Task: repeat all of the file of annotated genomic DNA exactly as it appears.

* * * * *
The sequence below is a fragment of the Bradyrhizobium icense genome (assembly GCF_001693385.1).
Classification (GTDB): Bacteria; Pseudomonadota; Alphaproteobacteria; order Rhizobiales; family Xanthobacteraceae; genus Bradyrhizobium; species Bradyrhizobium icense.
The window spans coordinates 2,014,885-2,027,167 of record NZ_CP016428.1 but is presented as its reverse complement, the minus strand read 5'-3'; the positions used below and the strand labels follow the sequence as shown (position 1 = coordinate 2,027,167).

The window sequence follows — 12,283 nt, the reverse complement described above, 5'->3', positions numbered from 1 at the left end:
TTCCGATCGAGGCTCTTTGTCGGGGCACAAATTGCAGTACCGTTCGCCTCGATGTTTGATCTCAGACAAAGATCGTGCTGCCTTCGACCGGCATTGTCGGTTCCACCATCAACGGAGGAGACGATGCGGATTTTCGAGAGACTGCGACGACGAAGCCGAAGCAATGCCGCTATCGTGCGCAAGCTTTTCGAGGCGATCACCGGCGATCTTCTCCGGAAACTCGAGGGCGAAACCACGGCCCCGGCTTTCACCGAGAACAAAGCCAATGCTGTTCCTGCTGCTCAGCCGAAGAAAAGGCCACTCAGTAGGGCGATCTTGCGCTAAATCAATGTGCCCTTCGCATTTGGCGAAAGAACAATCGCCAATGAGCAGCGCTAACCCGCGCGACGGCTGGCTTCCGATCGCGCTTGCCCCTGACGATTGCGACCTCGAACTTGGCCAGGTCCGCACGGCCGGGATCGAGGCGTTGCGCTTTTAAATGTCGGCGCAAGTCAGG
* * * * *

The sequence below is a fragment of the Bradyrhizobium icense genome (assembly GCF_001693385.1).
Classification (GTDB): Bacteria; Pseudomonadota; Alphaproteobacteria; order Rhizobiales; family Xanthobacteraceae; genus Bradyrhizobium; species Bradyrhizobium icense.
The window spans coordinates 2,014,885-2,027,167 of record NZ_CP016428.1 but is presented as its reverse complement, the minus strand read 5'-3'; the positions used below and the strand labels follow the sequence as shown (position 1 = coordinate 2,027,167).

The window sequence follows — 12,283 nt, the reverse complement described above, 5'->3', positions numbered from 1 at the left end:
TTCCGATCGAGGCTCTTTGTCGGGGCACAAATTGCAGTACCGTTCGCCTCGATGTTTGATCTCAGACAAAGATCGTGCTGCCTTCGACCGGCATTGTCGGTTCCACCATCAACGGAGGAGACGATGCGGATTTTCGAGAGACTGCGACGACGAAGCCGAAGCAATGCCGCTATCGTGCGCAAGCTTTTCGAGGCGATCACCGGCGATCTTCTCCGGAAACTCGAGGGCGAAACCACGGCCCCGGCTTTCACCGAGAACAAAGCCAATGCTGTTCCTGCTGCTCAGCCGAAGAAAAGGCCACTCAGTAGGGCGATCTTGCGCTAAATCAATGTGCCCTTCGCATTTGGCGAAAGAACAATCGCCAATGAGCAGCGCTAACCCGCGCGACGGCTGGCTTCCGATCGCGCTTGCCCCTGACGATTGCGACCTCGAACTTGGCCAGGTCCGCACGGCCGGGATCGAGGCGTTGCGCTTTTAAATGTCGGCGCAAGTCAGG